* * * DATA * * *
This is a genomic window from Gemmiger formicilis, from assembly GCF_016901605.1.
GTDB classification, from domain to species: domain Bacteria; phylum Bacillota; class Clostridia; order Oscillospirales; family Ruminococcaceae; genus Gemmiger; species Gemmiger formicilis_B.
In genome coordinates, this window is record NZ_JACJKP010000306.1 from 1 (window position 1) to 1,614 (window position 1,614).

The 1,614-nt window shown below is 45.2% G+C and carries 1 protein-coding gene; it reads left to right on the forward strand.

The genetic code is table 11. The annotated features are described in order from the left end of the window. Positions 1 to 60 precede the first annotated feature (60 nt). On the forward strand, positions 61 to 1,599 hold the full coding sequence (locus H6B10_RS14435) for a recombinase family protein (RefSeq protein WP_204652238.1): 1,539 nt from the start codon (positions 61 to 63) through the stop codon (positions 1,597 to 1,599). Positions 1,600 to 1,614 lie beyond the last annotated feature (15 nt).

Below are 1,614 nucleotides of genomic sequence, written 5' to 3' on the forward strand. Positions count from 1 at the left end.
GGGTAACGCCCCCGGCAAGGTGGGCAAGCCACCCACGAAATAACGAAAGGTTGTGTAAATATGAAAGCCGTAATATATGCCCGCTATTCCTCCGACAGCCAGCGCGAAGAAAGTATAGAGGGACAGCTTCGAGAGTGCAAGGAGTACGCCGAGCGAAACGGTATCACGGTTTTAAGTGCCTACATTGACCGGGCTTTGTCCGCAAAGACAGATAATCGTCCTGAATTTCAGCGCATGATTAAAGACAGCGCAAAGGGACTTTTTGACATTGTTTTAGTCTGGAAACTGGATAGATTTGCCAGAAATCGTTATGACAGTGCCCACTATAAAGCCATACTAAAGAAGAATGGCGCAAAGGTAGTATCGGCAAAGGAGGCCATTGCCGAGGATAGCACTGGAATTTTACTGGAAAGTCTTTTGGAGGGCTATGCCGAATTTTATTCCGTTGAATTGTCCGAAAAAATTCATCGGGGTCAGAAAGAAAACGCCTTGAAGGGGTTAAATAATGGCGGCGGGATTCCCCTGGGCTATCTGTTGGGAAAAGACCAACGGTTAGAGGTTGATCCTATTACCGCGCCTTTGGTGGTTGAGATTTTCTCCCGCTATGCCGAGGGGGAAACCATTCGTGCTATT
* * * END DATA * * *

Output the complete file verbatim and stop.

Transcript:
This is a genomic window from Gemmiger formicilis, from assembly GCF_016901605.1.
GTDB classification, from domain to species: domain Bacteria; phylum Bacillota; class Clostridia; order Oscillospirales; family Ruminococcaceae; genus Gemmiger; species Gemmiger formicilis_B.
In genome coordinates, this window is record NZ_JACJKP010000306.1 from 1 (window position 1) to 1,614 (window position 1,614).

The 1,614-nt window shown below is 45.2% G+C and carries 1 protein-coding gene; it reads left to right on the forward strand.

The genetic code is table 11. The annotated features are described in order from the left end of the window. Positions 1 to 60 precede the first annotated feature (60 nt). On the forward strand, positions 61 to 1,599 hold the full coding sequence (locus H6B10_RS14435) for a recombinase family protein (RefSeq protein WP_204652238.1): 1,539 nt from the start codon (positions 61 to 63) through the stop codon (positions 1,597 to 1,599). Positions 1,600 to 1,614 lie beyond the last annotated feature (15 nt).

Below are 1,614 nucleotides of genomic sequence, written 5' to 3' on the forward strand. Positions count from 1 at the left end.
GGGTAACGCCCCCGGCAAGGTGGGCAAGCCACCCACGAAATAACGAAAGGTTGTGTAAATATGAAAGCCGTAATATATGCCCGCTATTCCTCCGACAGCCAGCGCGAAGAAAGTATAGAGGGACAGCTTCGAGAGTGCAAGGAGTACGCCGAGCGAAACGGTATCACGGTTTTAAGTGCCTACATTGACCGGGCTTTGTCCGCAAAGACAGATAATCGTCCTGAATTTCAGCGCATGATTAAAGACAGCGCAAAGGGACTTTTTGACATTGTTTTAGTCTGGAAACTGGATAGATTTGCCAGAAATCGTTATGACAGTGCCCACTATAAAGCCATACTAAAGAAGAATGGCGCAAAGGTAGTATCGGCAAAGGAGGCCATTGCCGAGGATAGCACTGGAATTTTACTGGAAAGTCTTTTGGAGGGCTATGCCGAATTTTATTCCGTTGAATTGTCCGAAAAAATTCATCGGGGTCAGAAAGAAAACGCCTTGAAGGGGTTAAATAATGGCGGCGGGATTCCCCTGGGCTATCTGTTGGGAAAAGACCAACGGTTAGAGGTTGATCCTATTACCGCGCCTTTGGTGGTTGAGATTTTCTCCCGCTATGCCGAGGGGGAAACCATTCGTGCTATT